Participating in job training programs saves businesses money. The Seattle Jobs Initiative’s study of Shoreline College’s program, for example, found that businesses saved thousands of dollars on both training and labor costs. Partnering with community organizations is especially helpful for small businesses, which are less able to shoulder the costs of training staff on their own.

The Office of Economic Development continues to support partnerships that bridge the skills gap between workers and employers. Have questions or ideas? Reach out to us at oed@seattle.gov.

Career exploration day connects youth to opportunity in the maritime industry

Students aboard the SS Virginia V.

This summer, the Youth Maritime Collaborative’s first-ever South Lake Union Day event provided a chance for youth who are participating in internships or training programs to learn about maritime career opportunities, get hands-on experience with real maritime skills, and explore the history behind transportation and industry in the Puget Sound region.

Sponsored by the Port of Seattle, the all-day event featured hands-on activities from SS Virginia V and partnering organizations including The Center for Wooden Boats, Museum of History & Industry (MOHAI), Northwest Seaport, and Puget Sound Maritime. Over a hundred students from six local youth-serving organizations—King County Airport interns, Goodwill Youth Maritime Program, WA-BLOC (Washington Building Leaders of Change), Seattle Skills Center Vessel Operations Program, Port of Seattle and SS Virginia V–split into groups and rotated through several stations throughout the day.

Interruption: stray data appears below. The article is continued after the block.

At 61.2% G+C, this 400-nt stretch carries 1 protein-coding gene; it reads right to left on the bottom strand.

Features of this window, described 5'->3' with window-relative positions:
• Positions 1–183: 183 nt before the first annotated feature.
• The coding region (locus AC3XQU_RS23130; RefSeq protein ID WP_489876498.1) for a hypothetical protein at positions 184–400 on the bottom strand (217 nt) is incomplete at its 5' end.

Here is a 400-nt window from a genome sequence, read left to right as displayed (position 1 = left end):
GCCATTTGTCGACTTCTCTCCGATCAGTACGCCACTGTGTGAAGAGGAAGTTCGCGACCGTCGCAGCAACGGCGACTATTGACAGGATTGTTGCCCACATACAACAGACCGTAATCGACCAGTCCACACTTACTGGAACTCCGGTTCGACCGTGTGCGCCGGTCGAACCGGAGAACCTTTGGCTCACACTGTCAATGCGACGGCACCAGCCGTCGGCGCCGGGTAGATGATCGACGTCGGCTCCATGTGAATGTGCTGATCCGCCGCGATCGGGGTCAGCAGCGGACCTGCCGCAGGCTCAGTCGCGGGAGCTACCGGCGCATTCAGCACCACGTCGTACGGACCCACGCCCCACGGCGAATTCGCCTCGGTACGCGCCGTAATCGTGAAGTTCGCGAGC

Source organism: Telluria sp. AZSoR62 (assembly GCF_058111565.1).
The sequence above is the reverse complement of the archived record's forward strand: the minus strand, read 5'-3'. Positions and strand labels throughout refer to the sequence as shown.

At the first station, students boarded the historic Virginia V and were taken on a voyage around Lake Union. Crewmembers provided narration of departure and docking procedures, gave tours of the engine room and wheelhouse, and performed demonstrations of knot tying and firefighting basics.

A scavenger hunt inside MOHAI was a chance for students to explore the exhibit and learn about local maritime history. The Center for Wooden Boats’ station gave students a chance to row out together on an umiaq (a type of open skin boat, similar to a canoe, historically used by Yupik and Inuit peoples), while Northwest Seaport’s station took students aboard the 1911 halibut schooner, Tordenskjold, to learn about the fishing industry.

Students on the Virginia V learn about the engine’s operations from a crewmember.

The value of this kind of career exploration was clear from speaking with one student aboard the Virginia V expedition. A high schooler enrolled in Freedom School, the student got to know a few crewmembers and had the chance to ask them questions about the ship’s operations. The student expressed a goal of majoring in mechanical engineering at Washington State University: “I don’t really know what I want to do in mechanical engineering, but it’s something I definitely have an interest in.” Crewmembers were eager to answer the student’s many questions about their work, particularly in the engine room, where the student’s interest in engineering was apparent as he asked about all of the vessel’s many moving parts.